Philadelphia May 12. 1800
The inclosed letter dated February 26. 1800, from Jacob Mayer, Consul of the United States at Cape Francais, should have accompanied the Secretary of State’s report made to the President this morning, relative to the Consul General, Doctor Stevens, and the Consul Mayer.
The Secretary stated that he had not received from the Consul Mayer an answer to his (the Secretary’s) letter of the 18th of January last. This is correct, in the sense intended by the Secretary: that is, that Mr. Mayer had not furnished either proofs, of even a statement of facts, in answer to the demands made in the Secretary’s letter. The only document sent by Mr. Mayer with his letter is the certified copy of a petition to the Ordonnateur, relative to the cautions to be given by Americans trading to St. Domingo. The President will find a copy of the same petition among the documents furnished by Doctor Stevens. But that petition does not disclose the real object of the Petitioner. By other of Dr. Stevens’s documents the President will see that the plan of the Petitioners was what Dr. Stevens states it to be – to engross the commission business; or what is worse, without doing the business, to demand the commission of 2 ½ Pcent, merely for giving caution for the American traders.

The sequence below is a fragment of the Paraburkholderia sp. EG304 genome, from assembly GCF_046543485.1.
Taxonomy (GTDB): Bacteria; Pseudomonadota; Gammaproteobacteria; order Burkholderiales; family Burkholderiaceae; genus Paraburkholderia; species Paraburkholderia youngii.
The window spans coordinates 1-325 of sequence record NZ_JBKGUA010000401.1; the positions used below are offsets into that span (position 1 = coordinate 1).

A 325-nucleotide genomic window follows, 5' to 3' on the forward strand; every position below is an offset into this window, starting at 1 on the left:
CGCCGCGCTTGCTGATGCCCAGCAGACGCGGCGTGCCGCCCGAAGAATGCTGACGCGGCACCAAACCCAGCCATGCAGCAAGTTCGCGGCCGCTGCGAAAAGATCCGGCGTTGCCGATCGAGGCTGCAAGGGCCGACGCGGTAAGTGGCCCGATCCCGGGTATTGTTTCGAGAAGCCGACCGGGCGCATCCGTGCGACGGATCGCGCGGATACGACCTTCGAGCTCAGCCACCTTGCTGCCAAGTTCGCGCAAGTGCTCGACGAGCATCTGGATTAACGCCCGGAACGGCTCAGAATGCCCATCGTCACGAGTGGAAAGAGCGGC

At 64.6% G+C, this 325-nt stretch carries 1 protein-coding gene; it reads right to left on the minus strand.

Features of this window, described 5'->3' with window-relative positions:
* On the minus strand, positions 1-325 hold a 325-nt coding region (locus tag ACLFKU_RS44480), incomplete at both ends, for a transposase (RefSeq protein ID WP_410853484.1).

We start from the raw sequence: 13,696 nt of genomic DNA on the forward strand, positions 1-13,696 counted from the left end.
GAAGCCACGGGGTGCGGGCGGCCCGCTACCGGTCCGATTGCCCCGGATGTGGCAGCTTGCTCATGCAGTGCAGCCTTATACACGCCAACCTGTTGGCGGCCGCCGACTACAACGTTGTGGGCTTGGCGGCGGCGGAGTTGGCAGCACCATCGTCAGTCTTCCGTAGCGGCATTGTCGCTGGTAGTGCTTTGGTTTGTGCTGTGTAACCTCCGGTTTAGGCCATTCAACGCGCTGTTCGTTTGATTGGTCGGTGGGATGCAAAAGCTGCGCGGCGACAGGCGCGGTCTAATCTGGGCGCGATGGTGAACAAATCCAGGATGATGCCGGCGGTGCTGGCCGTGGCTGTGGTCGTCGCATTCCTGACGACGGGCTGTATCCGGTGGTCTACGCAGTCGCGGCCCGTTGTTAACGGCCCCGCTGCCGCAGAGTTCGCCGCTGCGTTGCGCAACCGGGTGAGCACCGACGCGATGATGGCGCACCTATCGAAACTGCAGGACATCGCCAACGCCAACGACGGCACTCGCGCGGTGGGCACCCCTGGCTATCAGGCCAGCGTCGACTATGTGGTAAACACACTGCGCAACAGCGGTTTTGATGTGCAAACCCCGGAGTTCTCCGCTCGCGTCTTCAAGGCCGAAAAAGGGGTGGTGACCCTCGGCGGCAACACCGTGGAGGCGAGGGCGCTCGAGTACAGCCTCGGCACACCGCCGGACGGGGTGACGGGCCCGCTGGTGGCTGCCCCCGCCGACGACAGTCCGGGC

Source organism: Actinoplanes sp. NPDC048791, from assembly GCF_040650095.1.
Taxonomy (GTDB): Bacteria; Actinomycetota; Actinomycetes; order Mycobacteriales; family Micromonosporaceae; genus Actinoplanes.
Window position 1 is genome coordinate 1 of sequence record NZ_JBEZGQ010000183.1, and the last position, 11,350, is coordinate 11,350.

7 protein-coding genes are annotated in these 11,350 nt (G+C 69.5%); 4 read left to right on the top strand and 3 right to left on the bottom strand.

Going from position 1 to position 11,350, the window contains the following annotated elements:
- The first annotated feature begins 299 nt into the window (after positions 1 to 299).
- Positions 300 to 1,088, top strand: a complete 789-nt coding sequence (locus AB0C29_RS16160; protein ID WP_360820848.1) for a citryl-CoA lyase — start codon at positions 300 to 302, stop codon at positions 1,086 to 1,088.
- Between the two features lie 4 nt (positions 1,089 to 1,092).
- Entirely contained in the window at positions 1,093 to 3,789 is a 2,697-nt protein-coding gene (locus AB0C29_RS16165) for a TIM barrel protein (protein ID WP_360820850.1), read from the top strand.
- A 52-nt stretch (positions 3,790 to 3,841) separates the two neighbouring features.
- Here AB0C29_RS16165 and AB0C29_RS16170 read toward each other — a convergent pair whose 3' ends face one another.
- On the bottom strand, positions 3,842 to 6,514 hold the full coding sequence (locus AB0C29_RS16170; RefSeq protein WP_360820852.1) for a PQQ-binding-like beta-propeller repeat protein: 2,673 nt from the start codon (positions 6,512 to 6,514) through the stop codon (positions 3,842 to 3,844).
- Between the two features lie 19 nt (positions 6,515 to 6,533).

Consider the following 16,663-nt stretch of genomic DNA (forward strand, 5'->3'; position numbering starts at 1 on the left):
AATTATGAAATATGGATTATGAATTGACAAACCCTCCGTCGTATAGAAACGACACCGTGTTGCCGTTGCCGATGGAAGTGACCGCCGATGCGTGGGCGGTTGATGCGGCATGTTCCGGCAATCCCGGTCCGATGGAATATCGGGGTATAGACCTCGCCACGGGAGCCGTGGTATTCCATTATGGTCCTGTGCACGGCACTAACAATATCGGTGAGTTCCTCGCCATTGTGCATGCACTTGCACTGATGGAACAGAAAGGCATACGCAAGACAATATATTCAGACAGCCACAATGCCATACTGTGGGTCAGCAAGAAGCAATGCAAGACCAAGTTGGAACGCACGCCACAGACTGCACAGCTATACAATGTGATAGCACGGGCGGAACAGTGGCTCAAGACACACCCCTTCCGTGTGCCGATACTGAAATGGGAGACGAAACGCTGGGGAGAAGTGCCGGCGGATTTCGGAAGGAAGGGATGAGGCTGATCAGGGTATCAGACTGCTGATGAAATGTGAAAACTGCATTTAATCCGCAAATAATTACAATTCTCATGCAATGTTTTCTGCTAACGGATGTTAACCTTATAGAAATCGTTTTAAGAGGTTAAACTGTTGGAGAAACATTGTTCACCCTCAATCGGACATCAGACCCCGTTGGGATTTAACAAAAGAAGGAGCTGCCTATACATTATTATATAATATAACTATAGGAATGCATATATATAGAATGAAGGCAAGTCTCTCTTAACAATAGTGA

Mr. Mayer says, that if Dr. Stevens had sent him the Secretary’s letter when he received it, he, Mayer, would have had leisure to answer it more particularly: But if he had any further answer to give, he has surely had time enough since the 26th of February. The delay of which he complains was occasioned, as the Secretary has been informed, by Dr. Stevens being at Port Republicain when the dispatches in question arrived.
Mr. Mayer says he sent an immediate answer to Dr. Stevens’s letter to him of February 13th. The Doctor, in one of the papers sent to the President this morning, declares that Mr. Mayer had not sent him an answer. It certainly behoved Mr. Mayer himself to have sent to the Department of State copies of both; or at least of his answer to the Doctor, who had demanded the proofs of the allegations against him.
Mr. Mayer, like other slanderers, thinks to get rid of the charges against him, by saying that he disdains to answer them; following this with some of his usual flourishes, which admitting of no definite application, instead of illustrating, serve only to obscure the subject. He says he never had so villainous a thought as that the President was concerned in the Kingston’s cargo: Doubtless this is true. He never thought it: But having, according to the testimony of several witnesses, insinuated such concern, his present declaration serves only to shew him to be the more villainous a slanderer. And his silence in regard to the Secretary of the Treasury and Secretary of State, is an admission that he had, as in alledged, charged them with that offence.
MHi: Adams Papers.